Fans of magical realism à la Alice Hoffman will feel at home with this story.

The Tree of Life

Debut novelist Davis spins a time-travel story that features an unstoppable young heroine.

Charlotte, a Toronto fifth-grader, is a girl who dominates everyone around her by force of her determined imagination. She’s being raised by her grandfather Leo after suffering a childhood injury and the deaths of her parents, and he keeps a light hand on the reins of the stubborn but fragile girl. Her best friend is Henry, and one day, the two are hiding in the forbidden tower room of Leo’s house when his friend Gwendolyn comes to call. They hear her describe a missing brooch, carved with an image of a tree from Welsh legend, and then they’re suddenly whisked from their hiding place to 1939 Toronto. The elderly Gwendolyn is now Charlotte’s age—a snooty girl who’s splendidly equal to Charlotte in bossiness and quite uninterested in her unexpected guests. The children soon discover the adult Leo working in the family’s kitchen. It turns out that he’s time traveled before, and he tells Charlotte that she must accomplish a mission here in the past. She isn’t thrilled that her quest involves the unlikable Gwendolyn, but she takes to the adventure with aplomb. Henry also flourishes, finding boyhood in the 1930s much more congenial than its 1990s version. Charlotte and Henry aren’t always convincingly childlike, particularly in the book’s quirkier moments, but they effectively carry the story. Charlotte’s boldness and Henry’s irritated devotion will make young readers grin. The period history is detailed and intriguing, as well, and includes ugly glimpses of anti-Semitism half a world away from the coming war in Europe. The story of the brooch ties lightly into past world events as well as those of Charlotte and Henry’s own decade. A few plot threads remain unresolved, particularly regarding Charlotte’s rather vague back story and a subplot about a royal visit. Overall, however, Davis is a very engaging storyteller, and Charlotte is a wonderful creation.

Fans of magical realism à la Alice Hoffman will feel at home with this story.

Pub Date: June 4, 2015

ISBN: 978-1-4602-6633-5

Page Count: 304

Publisher: FriesenPress

Review Posted Online: July 22, 2015

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The phrase “tour de force” could have been invented for this audacious novel.

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A LITTLE LIFE

Four men who meet as college roommates move to New York and spend the next three decades gaining renown in their professions—as an architect, painter, actor and lawyer—and struggling with demons in their intertwined personal lives.

Yanagihara (The People in the Trees, 2013) takes the still-bold leap of writing about characters who don’t share her background; in addition to being male, JB is African-American, Malcolm has a black father and white mother, Willem is white, and “Jude’s race was undetermined”—deserted at birth, he was raised in a monastery and had an unspeakably traumatic childhood that’s revealed slowly over the course of the book. Two of them are gay, one straight and one bisexual. There isn’t a single significant female character, and for a long novel, there isn’t much plot. There aren’t even many markers of what’s happening in the outside world; Jude moves to a loft in SoHo as a young man, but we don’t see the neighborhood change from gritty artists’ enclave to glitzy tourist destination. What we get instead is an intensely interior look at the friends’ psyches and relationships, and it’s utterly enthralling. The four men think about work and creativity and success and failure; they cook for each other, compete with each other and jostle for each other’s affection. JB bases his entire artistic career on painting portraits of his friends, while Malcolm takes care of them by designing their apartments and houses. When Jude, as an adult, is adopted by his favorite Harvard law professor, his friends join him for Thanksgiving in Cambridge every year. And when Willem becomes a movie star, they all bask in his glow. Eventually, the tone darkens and the story narrows to focus on Jude as the pain of his past cuts deep into his carefully constructed life.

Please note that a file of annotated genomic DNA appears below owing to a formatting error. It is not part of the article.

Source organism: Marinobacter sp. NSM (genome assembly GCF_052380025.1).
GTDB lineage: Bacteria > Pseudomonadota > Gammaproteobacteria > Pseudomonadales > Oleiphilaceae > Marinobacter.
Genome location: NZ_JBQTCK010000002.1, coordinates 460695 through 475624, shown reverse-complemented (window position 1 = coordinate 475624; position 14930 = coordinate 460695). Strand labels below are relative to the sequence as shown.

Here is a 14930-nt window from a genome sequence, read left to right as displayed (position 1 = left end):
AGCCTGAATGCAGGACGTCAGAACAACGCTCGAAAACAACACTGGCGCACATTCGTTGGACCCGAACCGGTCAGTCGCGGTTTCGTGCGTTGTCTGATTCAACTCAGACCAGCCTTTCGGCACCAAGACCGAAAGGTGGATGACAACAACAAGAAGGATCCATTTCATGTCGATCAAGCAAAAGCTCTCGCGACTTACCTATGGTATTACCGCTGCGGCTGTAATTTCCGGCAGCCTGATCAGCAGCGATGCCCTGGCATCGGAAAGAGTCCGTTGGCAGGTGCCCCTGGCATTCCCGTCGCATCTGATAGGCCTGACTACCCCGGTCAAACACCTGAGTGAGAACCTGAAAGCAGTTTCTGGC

The phrase “tour de force” could have been invented for this audacious novel.

Pub Date: March 10, 2015

ISBN: 978-0-385-53925-8

Page Count: 720

Publisher: Doubleday

Review Posted Online: Dec. 22, 2014

Kirkus Reviews Issue: Jan. 1, 2015

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More about grief and tragedy than romance.

FRIENDS FOREVER

Five friends meet on their first day of kindergarten at the exclusive Atwood School and remain lifelong friends through tragedy and triumph.

When Gabby, Billy, Izzie, Andy and Sean meet in the toy kitchen of the kindergarten classroom on their first day of school, no one can know how strong the group’s friendship will remain. Despite their different personalities and interests, the five grow up together and become even closer as they come into their own talents and life paths. But tragedy will strike and strike again. Family troubles, abusive parents, drugs, alcohol, stress, grief and even random bad luck will put pressure on each of them individually and as a group. Known for her emotional romances, Steel makes a bit of a departure with this effort that follows a group of friends through young adulthood. But even as one tragedy after another befalls the friends, the impact of the events is blunted by a distant narrative style that lacks emotional intensity. 

More about grief and tragedy than romance.

Pub Date: July 24, 2012

ISBN: 978-0-385-34321-3

Page Count: 322

Publisher: Delacorte

Review Posted Online: Nov. 14, 2012

Kirkus Reviews Issue: Dec. 1, 2012

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